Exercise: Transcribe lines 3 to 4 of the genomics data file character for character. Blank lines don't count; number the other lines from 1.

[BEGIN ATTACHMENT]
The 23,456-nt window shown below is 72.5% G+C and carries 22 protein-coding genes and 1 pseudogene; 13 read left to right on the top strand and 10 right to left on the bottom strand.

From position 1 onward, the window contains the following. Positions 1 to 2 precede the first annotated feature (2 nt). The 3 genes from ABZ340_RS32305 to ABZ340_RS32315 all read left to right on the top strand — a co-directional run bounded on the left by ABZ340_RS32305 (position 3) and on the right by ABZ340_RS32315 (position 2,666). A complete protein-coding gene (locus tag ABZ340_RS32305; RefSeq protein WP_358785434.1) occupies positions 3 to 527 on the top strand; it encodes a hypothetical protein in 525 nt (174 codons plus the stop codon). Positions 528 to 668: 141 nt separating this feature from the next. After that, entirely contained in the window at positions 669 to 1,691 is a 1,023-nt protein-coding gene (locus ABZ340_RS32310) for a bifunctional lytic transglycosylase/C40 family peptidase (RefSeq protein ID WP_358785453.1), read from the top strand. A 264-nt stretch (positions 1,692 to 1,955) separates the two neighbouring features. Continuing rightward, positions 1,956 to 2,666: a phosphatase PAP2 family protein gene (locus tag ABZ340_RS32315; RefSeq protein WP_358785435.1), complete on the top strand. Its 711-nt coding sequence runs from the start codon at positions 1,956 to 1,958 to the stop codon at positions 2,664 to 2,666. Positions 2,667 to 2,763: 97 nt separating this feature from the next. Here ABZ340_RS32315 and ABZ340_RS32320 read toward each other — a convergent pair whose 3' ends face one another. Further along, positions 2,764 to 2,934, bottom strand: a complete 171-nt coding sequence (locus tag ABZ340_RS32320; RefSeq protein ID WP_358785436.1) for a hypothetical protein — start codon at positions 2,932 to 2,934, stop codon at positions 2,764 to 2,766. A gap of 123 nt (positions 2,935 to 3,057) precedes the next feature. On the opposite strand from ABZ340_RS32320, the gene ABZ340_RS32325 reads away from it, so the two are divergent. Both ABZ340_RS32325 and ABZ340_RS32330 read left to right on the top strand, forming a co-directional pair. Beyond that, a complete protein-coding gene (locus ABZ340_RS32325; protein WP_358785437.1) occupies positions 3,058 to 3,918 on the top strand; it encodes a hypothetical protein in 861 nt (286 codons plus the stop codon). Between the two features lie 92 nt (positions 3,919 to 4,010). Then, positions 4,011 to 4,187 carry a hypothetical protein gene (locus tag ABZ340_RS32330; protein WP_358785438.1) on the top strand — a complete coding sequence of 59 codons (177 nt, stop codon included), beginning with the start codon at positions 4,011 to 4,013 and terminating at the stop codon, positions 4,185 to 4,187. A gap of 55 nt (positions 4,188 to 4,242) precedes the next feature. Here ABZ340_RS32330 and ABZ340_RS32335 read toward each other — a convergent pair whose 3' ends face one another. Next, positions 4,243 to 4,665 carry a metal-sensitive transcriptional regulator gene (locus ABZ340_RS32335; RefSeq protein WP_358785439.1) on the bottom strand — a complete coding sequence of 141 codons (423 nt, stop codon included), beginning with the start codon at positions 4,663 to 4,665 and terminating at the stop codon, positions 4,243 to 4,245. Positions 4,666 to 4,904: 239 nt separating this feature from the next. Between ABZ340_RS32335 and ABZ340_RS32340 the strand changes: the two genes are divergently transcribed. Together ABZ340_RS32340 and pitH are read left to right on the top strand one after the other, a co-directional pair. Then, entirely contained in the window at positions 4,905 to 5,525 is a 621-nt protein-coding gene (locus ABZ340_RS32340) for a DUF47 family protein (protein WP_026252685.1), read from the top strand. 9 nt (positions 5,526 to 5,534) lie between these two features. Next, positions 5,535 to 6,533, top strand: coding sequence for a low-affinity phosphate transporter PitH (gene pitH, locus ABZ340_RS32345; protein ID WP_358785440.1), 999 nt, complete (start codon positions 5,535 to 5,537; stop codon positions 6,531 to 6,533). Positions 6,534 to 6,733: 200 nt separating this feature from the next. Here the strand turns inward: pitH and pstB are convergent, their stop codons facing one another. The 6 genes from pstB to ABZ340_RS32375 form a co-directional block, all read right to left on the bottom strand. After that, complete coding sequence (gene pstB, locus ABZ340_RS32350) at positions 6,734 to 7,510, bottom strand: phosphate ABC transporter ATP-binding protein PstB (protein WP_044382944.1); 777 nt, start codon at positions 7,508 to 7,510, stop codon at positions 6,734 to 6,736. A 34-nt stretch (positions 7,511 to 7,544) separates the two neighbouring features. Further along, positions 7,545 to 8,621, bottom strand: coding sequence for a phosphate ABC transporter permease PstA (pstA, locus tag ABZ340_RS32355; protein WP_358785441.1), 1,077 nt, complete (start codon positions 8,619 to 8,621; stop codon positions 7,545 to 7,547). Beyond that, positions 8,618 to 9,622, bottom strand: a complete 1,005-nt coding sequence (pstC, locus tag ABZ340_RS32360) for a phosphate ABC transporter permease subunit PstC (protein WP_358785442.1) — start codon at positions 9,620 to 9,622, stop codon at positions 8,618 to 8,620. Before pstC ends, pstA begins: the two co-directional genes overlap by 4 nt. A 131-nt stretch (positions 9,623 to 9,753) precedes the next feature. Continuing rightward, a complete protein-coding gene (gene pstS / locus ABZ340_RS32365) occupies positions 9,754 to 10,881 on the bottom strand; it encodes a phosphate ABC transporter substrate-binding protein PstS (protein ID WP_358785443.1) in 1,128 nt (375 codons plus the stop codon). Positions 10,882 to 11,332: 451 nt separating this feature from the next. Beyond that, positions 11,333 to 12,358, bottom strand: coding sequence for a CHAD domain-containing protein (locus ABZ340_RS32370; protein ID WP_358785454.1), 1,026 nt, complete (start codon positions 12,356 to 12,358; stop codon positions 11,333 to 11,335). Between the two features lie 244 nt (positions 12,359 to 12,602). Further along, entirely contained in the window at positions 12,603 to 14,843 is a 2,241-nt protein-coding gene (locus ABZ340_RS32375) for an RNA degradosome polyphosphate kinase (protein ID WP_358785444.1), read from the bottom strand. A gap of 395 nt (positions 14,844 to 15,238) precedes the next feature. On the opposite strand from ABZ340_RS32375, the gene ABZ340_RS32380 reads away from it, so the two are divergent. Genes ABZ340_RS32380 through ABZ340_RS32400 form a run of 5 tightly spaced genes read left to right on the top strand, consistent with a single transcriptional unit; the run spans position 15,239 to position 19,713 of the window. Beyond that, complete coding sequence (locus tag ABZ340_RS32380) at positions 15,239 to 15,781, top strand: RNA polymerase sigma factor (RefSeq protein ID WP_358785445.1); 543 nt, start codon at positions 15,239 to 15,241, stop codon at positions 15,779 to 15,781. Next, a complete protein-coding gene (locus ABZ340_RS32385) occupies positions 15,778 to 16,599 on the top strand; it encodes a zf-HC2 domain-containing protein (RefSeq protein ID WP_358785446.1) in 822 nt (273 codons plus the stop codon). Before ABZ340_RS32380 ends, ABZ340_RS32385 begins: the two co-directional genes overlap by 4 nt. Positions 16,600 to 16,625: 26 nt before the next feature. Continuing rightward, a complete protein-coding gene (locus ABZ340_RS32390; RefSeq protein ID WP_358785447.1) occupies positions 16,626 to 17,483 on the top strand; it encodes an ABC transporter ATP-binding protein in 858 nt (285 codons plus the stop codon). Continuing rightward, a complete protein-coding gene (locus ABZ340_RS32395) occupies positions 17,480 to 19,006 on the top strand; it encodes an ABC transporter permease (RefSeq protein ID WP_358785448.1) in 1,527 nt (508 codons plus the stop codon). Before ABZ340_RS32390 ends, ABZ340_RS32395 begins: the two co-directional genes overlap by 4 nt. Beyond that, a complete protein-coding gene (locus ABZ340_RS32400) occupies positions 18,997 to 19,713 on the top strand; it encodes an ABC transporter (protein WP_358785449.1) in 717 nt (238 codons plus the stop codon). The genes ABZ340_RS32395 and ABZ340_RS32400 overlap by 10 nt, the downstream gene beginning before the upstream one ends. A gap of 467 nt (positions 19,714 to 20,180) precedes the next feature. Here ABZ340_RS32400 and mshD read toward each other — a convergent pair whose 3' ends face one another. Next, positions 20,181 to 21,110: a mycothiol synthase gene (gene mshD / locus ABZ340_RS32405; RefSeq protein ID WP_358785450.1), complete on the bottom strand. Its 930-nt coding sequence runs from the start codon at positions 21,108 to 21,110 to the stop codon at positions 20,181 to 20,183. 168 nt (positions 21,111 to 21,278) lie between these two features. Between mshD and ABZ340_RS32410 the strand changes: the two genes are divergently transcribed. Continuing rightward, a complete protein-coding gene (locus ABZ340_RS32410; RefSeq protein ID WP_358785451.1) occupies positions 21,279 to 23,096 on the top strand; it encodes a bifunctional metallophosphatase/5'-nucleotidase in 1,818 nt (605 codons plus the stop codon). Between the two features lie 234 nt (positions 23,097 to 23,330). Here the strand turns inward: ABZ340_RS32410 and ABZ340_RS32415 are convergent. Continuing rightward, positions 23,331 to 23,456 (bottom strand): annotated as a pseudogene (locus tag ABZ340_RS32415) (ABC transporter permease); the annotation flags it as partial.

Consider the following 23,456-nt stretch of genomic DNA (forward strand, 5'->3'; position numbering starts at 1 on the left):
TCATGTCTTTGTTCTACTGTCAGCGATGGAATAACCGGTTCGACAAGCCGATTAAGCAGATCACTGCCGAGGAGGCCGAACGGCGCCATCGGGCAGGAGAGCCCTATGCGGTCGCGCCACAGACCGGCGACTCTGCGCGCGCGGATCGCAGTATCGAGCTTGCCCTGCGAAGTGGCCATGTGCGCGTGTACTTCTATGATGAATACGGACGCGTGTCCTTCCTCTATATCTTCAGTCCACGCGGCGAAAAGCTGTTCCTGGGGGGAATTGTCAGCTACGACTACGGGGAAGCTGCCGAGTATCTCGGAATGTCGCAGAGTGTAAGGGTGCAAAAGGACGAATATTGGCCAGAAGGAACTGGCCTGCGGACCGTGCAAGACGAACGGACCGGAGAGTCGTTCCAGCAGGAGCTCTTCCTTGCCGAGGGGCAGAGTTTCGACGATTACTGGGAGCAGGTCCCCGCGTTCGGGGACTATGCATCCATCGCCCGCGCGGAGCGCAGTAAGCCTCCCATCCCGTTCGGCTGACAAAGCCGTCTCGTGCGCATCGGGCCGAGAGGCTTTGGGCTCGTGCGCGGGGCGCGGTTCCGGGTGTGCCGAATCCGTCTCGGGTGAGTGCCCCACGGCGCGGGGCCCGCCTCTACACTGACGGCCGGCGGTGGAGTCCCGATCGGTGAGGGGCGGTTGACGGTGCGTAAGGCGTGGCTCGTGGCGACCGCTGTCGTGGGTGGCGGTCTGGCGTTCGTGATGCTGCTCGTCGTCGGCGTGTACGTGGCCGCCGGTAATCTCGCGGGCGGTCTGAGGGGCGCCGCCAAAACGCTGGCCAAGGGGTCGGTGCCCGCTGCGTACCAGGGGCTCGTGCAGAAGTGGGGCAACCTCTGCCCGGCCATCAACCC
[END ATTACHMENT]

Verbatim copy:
Consider the following 23,456-nt stretch of genomic DNA (forward strand, 5'->3'; position numbering starts at 1 on the left):
TCATGTCTTTGTTCTACTGTCAGCGATGGAATAACCGGTTCGACAAGCCGATTAAGCAGATCACTGCCGAGGAGGCCGAACGGCGCCATCGGGCAGGAGAGCCCTATGCGGTCGCGCCACAGACCGGCGACTCTGCGCGCGCGGATCGCAGTATCGAGCTTGCCCTGCGAAGTGGCCATGTGCGCGTGTACTTCTATGATGAATACGGACGCGTGTCCTTCCTCTATATCTTCAGTCCACGCGGCGAAAAGCTGTTCCTGGGGGGAATTGTCAGCTACGACTACGGGGAAGCTGCCGAGTATCTCGGAATGTCGCAGAGTGTAAGGGTGCAAAAGGACGAATATTGGCCAGAAGGAACTGGCCTGCGGACCGTGCAAGACGAACGGACCGGAGAGTCGTTCCAGCAGGAGCTCTTCCTTGCCGAGGGGCAGAGTTTCGACGATTACTGGGAGCAGGTCCCCGCGTTCGGGGACTATGCATCCATCGCCCGCGCGGAGCGCAGTAAGCCTCCCATCCCGTTCGGCTGACAAAGCCGTCTCGTGCGCATCGGGCCGAGAGGCTTTGGGCTCGTGCGCGGGGCGCGGTTCCGGGTGTGCCGAATCCGTCTCGGGTGAGTGCCCCACGGCGCGGGGCCCGCCTCTACACTGACGGCCGGCGGTGGAGTCCCGATCGGTGAGGGGCGGTTGACGGTGCGTAAGGCGTGGCTCGTGGCGACCGCTGTCGTGGGTGGCGGTCTGGCGTTCGTGATGCTGCTCGTCGTCGGCGTGTACGTGGCCGCCGGTAATCTCGCGGGCGGTCTGAGGGGCGCCGCCAAAACGCTGGCCAAGGGGTCGGTGCCCGCTGCGTACCAGGGGCTCGTGCAGAAGTGGGGCAACCTCTGCCCGGCCATCAACCC